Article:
The Treasury - Fine Pre-Columbian Art


6469. SINU GOLD CEREMONIAL FINIAL, Columbia, c. 500-1000 AD. The heavy cast gold finial with a large beaked bird with head held erect, and beak slightly open seated majestically on an attachment terminal in the form of an expanding shaft, the strong legs of the bird with long toes gripping the shaft, the smooth back with wings folded and ornamented tail plumage. The bird's rounded breast and underside distinguished by four rows of openwork spirals separated by herringbone bands, another openwork spiral beneath the tail. The base of the termina pierced for attachment to a wooden ceremonial staff. Uncleaned with remains of red cinnabar patina. 3 x 3 inches, 83 gm. of high karat gold (the Sinu are known for their use of high karat gold). An extremely rare large piece of unmelted pre-Columbian gold. Provenance: Acquired by the current owner at Harmer Rooke Galleries in the late 1980's.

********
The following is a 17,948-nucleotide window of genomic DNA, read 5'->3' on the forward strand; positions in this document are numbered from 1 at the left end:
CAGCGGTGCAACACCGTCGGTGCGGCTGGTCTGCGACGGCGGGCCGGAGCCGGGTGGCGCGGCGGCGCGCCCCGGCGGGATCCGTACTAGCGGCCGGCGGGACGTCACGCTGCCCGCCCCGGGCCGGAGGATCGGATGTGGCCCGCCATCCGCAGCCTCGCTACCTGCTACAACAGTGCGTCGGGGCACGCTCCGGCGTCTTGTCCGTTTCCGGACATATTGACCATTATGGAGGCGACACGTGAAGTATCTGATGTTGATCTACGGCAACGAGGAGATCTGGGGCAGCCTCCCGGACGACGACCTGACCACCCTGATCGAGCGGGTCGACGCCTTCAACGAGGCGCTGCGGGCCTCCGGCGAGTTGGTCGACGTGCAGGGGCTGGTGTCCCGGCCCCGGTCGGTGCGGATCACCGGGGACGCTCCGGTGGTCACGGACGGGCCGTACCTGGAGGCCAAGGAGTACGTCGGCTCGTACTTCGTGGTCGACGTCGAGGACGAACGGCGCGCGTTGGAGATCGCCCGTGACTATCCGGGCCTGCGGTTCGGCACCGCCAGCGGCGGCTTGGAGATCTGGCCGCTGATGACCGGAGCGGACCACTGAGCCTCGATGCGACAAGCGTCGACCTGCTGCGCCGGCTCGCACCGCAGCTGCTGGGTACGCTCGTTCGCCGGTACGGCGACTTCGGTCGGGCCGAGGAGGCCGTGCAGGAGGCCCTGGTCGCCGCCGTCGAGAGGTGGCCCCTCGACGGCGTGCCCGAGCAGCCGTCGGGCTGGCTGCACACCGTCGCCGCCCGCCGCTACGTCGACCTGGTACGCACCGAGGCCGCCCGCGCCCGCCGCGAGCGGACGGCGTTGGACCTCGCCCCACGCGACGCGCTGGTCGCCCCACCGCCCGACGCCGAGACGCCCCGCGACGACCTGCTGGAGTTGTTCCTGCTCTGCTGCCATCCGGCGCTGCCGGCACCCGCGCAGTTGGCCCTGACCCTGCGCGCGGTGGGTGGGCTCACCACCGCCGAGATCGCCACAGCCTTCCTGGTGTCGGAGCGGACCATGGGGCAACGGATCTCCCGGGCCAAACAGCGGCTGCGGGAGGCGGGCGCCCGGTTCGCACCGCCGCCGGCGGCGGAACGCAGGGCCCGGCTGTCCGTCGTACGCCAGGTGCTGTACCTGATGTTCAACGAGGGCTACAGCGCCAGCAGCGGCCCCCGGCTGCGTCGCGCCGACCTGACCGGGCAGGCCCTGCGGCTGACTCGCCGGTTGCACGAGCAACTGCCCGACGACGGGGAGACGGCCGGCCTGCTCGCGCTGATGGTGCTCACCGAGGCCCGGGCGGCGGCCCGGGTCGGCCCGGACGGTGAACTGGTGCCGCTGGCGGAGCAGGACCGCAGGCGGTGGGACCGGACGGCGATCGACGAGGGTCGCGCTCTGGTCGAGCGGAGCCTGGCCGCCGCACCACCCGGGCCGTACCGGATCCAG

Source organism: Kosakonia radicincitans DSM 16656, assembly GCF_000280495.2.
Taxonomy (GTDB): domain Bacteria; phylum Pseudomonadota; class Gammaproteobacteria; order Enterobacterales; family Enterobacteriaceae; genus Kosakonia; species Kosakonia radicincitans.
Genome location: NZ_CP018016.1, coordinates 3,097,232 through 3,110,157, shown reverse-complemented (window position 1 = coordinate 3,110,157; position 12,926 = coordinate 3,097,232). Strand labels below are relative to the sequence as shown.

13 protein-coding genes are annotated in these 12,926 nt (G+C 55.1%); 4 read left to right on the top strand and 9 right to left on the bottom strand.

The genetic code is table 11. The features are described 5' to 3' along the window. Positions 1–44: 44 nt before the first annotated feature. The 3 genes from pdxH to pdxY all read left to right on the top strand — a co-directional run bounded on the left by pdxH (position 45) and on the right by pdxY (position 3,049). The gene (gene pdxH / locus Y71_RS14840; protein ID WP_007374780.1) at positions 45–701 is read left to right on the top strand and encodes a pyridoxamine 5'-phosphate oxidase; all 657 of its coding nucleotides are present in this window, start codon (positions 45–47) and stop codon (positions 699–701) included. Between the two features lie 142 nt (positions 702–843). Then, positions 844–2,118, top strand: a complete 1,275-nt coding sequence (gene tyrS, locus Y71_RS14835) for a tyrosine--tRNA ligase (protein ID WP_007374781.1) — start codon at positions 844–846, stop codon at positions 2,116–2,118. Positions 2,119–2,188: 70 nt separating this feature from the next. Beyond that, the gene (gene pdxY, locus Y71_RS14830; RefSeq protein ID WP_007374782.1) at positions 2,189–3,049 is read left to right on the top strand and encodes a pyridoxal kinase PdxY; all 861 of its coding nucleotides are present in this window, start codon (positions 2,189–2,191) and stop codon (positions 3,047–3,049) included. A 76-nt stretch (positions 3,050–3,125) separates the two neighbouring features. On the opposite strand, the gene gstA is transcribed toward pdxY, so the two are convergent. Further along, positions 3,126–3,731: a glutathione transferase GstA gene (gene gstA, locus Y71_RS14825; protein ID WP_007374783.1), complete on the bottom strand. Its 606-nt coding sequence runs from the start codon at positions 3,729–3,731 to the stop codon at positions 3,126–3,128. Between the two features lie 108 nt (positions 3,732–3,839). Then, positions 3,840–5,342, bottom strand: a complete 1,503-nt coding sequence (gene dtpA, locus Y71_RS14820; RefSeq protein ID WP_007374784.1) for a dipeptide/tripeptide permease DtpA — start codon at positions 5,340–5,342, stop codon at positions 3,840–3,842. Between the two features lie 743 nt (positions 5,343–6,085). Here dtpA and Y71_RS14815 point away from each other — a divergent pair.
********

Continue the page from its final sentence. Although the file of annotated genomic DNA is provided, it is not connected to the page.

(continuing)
The Sinu mastered the art of lost wax casting with the creation of such sculptural figures, used to crown ceremonial staffs. Cf. Wardwell, figs. 69 and 71, and Emmerich, fig. 91. for examples of avian finials, the later two in the collections of the Textile Museum, Washington, D.C., and the Metropolitan Museum of Art, New York. Also see a very similar piece in Sotheby's NY, 11/92, lot 48 estimated at $40,000-$60,000 when gold was less than $400/oz.

Price on request.